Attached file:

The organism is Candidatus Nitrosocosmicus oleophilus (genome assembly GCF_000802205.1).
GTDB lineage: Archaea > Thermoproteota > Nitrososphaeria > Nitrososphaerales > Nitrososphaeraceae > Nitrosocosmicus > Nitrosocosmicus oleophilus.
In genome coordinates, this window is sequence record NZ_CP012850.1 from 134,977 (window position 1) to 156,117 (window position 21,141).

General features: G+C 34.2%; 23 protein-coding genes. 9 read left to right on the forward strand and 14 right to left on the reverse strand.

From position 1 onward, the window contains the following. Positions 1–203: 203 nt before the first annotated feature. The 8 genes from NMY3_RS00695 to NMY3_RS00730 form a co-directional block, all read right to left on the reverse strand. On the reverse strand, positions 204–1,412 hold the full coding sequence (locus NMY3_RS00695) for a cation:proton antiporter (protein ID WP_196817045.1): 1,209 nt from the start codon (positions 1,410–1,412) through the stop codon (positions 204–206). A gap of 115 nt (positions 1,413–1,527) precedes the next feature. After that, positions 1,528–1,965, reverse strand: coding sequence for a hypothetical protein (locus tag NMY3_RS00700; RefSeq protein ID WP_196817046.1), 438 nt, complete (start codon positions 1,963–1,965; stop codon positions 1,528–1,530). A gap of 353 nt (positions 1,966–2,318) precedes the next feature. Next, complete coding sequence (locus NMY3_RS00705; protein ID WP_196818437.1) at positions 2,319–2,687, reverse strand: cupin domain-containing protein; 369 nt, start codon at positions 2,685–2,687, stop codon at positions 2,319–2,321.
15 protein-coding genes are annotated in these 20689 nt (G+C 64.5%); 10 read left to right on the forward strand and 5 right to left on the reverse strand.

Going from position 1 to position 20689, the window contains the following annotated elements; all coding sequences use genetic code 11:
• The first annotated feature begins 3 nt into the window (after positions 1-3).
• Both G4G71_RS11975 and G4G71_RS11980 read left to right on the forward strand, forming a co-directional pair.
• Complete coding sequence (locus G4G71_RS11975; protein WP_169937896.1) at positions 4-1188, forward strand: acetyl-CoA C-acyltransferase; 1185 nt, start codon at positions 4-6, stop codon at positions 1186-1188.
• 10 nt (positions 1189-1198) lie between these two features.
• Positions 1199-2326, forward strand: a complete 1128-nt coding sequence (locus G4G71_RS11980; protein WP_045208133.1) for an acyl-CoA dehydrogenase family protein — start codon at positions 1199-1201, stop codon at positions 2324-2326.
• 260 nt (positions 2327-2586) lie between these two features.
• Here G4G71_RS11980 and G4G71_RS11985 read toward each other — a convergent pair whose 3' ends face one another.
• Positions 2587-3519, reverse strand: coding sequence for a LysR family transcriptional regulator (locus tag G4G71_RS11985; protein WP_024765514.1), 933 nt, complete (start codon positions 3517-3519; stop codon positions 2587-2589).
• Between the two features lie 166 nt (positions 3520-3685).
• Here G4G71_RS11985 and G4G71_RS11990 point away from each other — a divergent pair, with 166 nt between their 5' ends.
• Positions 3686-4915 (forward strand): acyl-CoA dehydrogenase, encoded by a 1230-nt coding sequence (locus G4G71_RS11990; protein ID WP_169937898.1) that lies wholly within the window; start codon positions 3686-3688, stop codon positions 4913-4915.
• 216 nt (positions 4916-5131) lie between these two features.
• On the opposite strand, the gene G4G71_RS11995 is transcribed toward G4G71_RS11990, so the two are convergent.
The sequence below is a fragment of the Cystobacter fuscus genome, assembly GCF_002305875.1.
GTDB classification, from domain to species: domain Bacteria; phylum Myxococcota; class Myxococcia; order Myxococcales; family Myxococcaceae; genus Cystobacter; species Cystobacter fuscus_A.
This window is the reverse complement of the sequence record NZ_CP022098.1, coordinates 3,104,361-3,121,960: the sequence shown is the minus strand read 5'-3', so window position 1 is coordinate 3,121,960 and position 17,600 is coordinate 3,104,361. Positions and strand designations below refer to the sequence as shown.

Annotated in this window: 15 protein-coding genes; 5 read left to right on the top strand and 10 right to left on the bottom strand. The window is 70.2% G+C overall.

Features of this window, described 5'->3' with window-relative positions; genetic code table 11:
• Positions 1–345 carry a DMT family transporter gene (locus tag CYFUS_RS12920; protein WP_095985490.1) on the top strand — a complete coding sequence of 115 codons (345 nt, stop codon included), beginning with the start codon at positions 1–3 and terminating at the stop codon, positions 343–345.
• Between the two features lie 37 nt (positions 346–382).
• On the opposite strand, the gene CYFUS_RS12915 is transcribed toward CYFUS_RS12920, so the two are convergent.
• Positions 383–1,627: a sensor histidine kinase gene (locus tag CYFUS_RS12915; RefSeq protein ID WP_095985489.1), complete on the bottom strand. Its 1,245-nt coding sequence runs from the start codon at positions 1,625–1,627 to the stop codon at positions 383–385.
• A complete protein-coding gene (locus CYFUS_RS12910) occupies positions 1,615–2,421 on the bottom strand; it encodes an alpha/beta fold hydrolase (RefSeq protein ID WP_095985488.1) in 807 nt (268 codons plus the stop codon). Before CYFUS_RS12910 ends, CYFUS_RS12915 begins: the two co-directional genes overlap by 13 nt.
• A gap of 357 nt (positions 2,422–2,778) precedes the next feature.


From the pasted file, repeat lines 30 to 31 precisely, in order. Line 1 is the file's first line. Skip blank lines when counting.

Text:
• A complete protein-coding gene (locus CYFUS_RS12910) occupies positions 1,615–2,421 on the bottom strand; it encodes an alpha/beta fold hydrolase (RefSeq protein ID WP_095985488.1) in 807 nt (268 codons plus the stop codon). Before CYFUS_RS12910 ends, CYFUS_RS12915 begins: the two co-directional genes overlap by 13 nt.
• A gap of 357 nt (positions 2,422–2,778) precedes the next feature.